Every day, hundreds of end-use metal parts are being produced around the globe by means of additive manufacturing technologies. Materials which are lighter, cheaper, and more capable of standing up to a host of environmental changes such as air temperature and pressure are being created using new additive technologies such as Electron Beam Melting (EBM). The future is certainly bright when it comes to the various applications within the medical, aerospace, and energy production fields, where these technologies are enabling new innovative products and designs. In fact, it may have just gotten a bit brighter thanks to a discovery made by the Department of Energy’s Oak Ridge National Laboratory (ORNL) using an Arcam EBM system.
Researchers at the ORNL, led by staff scientist and metal additive manufacturing lead, Ryan Dehoff, as well as ORNL’s Hassina Bilheux, and Mike Kirka, University of California Berkeley’s Anton Tremsin, and Texas A&M University’s William Sames, have been able to do something quite remarkable with an EBM system provided by Arcam.
For those unfamiliar with EBM technology, it works in a similar way as selective laser sintering, in that a powerful electron beam precisely melts a metal powder, layer-by-layer until an object is completely fabricated. Via Arcam’s finely tuned system, the researchers were able to fabricate metal parts with key micro-scale material properties which would never have been made possible with traditional manufacturing methods. Besides the actual printing methodology, the control of temperature, both during the print process and the cooling process, can play a vital role in the material properties of the finished product.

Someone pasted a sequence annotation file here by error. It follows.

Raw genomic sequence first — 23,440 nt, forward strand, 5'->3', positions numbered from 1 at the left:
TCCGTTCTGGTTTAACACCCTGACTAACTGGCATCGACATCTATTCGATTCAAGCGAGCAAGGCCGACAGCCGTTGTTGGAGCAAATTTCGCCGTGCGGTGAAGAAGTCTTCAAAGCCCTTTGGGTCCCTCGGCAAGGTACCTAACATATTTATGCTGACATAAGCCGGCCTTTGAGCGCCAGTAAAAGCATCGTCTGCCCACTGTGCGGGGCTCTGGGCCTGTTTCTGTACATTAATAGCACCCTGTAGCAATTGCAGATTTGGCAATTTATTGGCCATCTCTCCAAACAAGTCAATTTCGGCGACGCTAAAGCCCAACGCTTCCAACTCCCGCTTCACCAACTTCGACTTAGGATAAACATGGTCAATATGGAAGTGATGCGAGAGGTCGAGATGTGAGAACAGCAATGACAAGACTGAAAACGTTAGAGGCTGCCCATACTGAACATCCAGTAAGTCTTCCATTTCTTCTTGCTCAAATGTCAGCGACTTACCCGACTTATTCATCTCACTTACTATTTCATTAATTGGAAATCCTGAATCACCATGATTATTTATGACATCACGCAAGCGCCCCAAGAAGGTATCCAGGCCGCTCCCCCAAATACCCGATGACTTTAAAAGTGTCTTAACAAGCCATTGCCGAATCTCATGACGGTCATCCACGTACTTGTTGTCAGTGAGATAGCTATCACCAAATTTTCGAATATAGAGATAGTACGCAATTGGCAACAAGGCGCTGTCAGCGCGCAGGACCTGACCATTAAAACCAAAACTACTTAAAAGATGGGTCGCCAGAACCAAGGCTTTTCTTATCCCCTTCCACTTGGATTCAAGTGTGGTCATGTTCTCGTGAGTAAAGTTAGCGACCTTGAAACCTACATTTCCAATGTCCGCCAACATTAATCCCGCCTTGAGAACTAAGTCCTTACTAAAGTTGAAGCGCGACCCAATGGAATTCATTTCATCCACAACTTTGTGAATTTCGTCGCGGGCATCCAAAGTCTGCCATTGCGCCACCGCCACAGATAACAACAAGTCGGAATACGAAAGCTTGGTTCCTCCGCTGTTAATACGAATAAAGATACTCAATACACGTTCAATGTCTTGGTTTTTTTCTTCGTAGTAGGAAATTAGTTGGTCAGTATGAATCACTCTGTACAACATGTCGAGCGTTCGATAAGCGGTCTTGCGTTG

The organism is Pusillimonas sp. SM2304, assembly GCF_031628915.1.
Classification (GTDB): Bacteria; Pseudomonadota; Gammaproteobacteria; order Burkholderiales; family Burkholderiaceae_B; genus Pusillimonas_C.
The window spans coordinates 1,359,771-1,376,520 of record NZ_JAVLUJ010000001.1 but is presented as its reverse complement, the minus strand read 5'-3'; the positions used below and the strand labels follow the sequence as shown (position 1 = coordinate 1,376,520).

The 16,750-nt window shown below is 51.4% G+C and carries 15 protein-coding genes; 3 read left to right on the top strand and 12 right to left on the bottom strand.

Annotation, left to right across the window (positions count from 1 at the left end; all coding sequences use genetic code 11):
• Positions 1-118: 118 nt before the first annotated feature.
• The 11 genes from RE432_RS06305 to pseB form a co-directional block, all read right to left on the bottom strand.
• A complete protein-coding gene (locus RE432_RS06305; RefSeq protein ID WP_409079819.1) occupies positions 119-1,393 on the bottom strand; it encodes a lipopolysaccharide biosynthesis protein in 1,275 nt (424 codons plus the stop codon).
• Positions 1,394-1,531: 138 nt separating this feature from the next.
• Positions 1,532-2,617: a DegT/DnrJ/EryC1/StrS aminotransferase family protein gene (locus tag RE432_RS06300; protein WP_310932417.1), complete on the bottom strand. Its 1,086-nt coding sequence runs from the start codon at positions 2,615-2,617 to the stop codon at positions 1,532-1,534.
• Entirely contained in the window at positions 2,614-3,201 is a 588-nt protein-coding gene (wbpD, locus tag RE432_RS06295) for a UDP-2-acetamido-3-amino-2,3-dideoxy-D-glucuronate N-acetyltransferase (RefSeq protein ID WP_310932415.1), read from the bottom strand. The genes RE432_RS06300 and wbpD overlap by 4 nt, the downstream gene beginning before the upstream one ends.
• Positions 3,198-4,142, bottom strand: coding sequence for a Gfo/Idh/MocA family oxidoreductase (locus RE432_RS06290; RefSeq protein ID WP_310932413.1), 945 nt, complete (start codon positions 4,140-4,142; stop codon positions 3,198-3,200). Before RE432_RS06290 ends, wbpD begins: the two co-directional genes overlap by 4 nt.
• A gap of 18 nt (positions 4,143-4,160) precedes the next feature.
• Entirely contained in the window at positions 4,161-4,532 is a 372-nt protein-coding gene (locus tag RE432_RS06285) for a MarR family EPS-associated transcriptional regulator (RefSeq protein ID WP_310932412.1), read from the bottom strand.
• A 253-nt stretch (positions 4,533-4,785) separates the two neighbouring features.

“We can now control local material properties, which will change the future of how we engineer metallic components,” Dehoff said. “This new manufacturing method takes us from reactive design to proactive design. It will help us make parts that are stronger, lighter and function better for more energy-efficient transportation and energy production applications such as cars and wind turbines.”
Printing out objects with a nickle-based alloy allowed the team to control various elements of the print to successfully modify the solidification texture of the metal parts. In what researchers describe as ‘Potentially the most important development in metal AM since conception’, by controlling the process and melt patterns of 3D printing at the micro-scale, they were able to dictate the grain orientation of the metal.
“We’re using well established metallurgical phenomena, but we’ve never been able to control the processes well enough to take advantage of them at this scale and at this level of detail,” said Suresh Babu, the University of Tennessee-ORNL Governor’s Chair for Advanced Manufacturing. “As a result of our work, designers can now specify location specific crystal structure orientations in a part.”
As this research continues, and the properties of various metals are able to be manipulated and controlled at levels unimaginable only until recently, the number of applications across numerous industries will continue to expand. The future may soon be just a little bit spooky. Let’s hear your thoughts on this research in the ORNL Metal Printing forum thread on 3DPB.com